Eventually, as Scott says, running becomes a habit, like brushing your teeth. It’s an essential wellness ritual that’s consistent, if sometimes made unpredictable by a heatwave, deluge or snowstorm. At most, it takes him 20 minutes to head outside for a leisurely mile and shower when he returns home. Before he started streaking, it was easy for him to skip a day, which might turn into several days or weeks at a time. I’ve fallen into that habit myself. Running every day has taught me that most, if not all, of my excuses are just that. If I’m sore from a race, like I was after the 100-degree 5K I raced in late August this year, I run softer, slower miles until I’m back up to speed.

Most runners swear by their favorite form of cross-training to keep their bodies strong and well-balanced. I practice Baptiste-style yoga every day at home, and in a hot studio at least a few times each week. Yoga develops my core strength, which is essential for all athletes, and gently but effectively stretches all of those muscles that can get tight and cranky from running. It helps me calm my mind in a race or during an uncomfortably fast training run. Chris is a Crossfit guy. All of the intense weight and plyometric training strengthens his legs to better handle the impact of daily running and ramps up his racing speed. Usually, when Chris and I meet up for our evening runs, we’ve each just finished another workout.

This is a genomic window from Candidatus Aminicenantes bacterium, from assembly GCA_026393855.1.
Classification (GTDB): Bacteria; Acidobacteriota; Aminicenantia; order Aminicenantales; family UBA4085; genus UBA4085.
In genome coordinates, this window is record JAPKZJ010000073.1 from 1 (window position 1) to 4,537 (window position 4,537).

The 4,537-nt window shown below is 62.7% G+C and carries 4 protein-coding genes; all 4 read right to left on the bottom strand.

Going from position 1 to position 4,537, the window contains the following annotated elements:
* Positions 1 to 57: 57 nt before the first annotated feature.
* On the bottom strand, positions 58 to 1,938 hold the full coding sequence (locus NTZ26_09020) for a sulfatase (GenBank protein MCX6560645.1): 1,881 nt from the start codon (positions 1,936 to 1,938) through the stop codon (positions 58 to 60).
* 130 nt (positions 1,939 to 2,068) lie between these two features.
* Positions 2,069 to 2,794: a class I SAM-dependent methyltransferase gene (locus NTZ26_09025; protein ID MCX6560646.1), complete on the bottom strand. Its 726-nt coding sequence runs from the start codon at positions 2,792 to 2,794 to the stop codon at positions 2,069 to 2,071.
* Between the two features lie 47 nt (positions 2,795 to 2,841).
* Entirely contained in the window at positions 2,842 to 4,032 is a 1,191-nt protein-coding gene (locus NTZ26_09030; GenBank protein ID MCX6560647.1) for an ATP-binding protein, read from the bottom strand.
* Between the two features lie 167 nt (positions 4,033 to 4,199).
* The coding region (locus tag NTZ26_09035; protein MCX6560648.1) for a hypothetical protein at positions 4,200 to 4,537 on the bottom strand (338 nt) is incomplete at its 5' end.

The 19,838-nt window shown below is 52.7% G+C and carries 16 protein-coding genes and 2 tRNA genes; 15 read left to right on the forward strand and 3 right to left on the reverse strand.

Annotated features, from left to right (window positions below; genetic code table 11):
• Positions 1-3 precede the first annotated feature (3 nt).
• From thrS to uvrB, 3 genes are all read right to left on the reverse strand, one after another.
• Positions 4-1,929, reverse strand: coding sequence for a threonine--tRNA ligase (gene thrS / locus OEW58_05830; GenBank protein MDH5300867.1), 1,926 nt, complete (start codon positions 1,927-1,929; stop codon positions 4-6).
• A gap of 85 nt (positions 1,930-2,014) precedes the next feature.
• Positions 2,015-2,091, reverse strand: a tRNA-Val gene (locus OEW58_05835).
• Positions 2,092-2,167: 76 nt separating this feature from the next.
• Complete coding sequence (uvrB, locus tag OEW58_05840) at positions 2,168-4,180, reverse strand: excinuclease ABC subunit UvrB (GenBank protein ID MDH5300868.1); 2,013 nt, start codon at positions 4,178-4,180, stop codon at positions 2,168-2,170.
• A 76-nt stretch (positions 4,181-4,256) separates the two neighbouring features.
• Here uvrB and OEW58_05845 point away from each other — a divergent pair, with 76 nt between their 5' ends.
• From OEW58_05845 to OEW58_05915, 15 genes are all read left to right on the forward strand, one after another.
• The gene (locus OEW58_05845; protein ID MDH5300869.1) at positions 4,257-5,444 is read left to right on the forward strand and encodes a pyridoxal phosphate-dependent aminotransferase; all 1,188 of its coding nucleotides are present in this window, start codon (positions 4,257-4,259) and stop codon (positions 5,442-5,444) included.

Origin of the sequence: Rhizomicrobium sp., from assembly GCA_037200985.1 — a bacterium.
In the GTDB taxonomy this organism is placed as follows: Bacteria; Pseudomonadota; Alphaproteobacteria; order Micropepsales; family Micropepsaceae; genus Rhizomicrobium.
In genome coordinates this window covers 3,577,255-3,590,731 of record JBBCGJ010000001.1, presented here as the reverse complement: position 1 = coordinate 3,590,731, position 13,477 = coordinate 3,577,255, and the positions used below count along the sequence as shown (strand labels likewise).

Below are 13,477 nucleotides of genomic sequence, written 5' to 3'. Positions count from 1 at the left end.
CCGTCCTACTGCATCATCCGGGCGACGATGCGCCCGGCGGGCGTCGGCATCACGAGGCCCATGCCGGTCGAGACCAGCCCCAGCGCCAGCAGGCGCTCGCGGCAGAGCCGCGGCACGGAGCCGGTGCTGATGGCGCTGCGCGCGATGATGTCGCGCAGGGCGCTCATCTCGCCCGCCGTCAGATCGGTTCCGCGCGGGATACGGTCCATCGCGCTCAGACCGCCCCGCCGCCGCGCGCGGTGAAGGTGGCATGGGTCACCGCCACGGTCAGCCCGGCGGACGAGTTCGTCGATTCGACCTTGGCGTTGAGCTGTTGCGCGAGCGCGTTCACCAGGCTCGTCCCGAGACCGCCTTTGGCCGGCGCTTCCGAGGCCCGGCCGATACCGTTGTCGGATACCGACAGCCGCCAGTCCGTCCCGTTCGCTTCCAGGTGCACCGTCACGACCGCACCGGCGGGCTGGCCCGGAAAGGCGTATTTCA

I don’t believe there is anything exceptional about my physical body that allows me to keep running. My endurance, like anyone’s, is all in my mind. Scott, Chris and I are all in our 30s, and yet somehow we feel more resilient than we did as teenagers. Longevity is one of the most beautiful aspects of running as a sport and, in some respects, as an art.

Many have embarked on decades-long running streaks they’ve kept up into their 60s and 70s with no signs of stopping. There is a calmness and a discipline that comes with maturity. There is increased appreciation for squeezing a mile out of each day, and joy in moving forward, especially when it seems the world is falling back.

So far, I haven’t found a good reason to stop my running streak. And I have plenty of inspiration to keep going.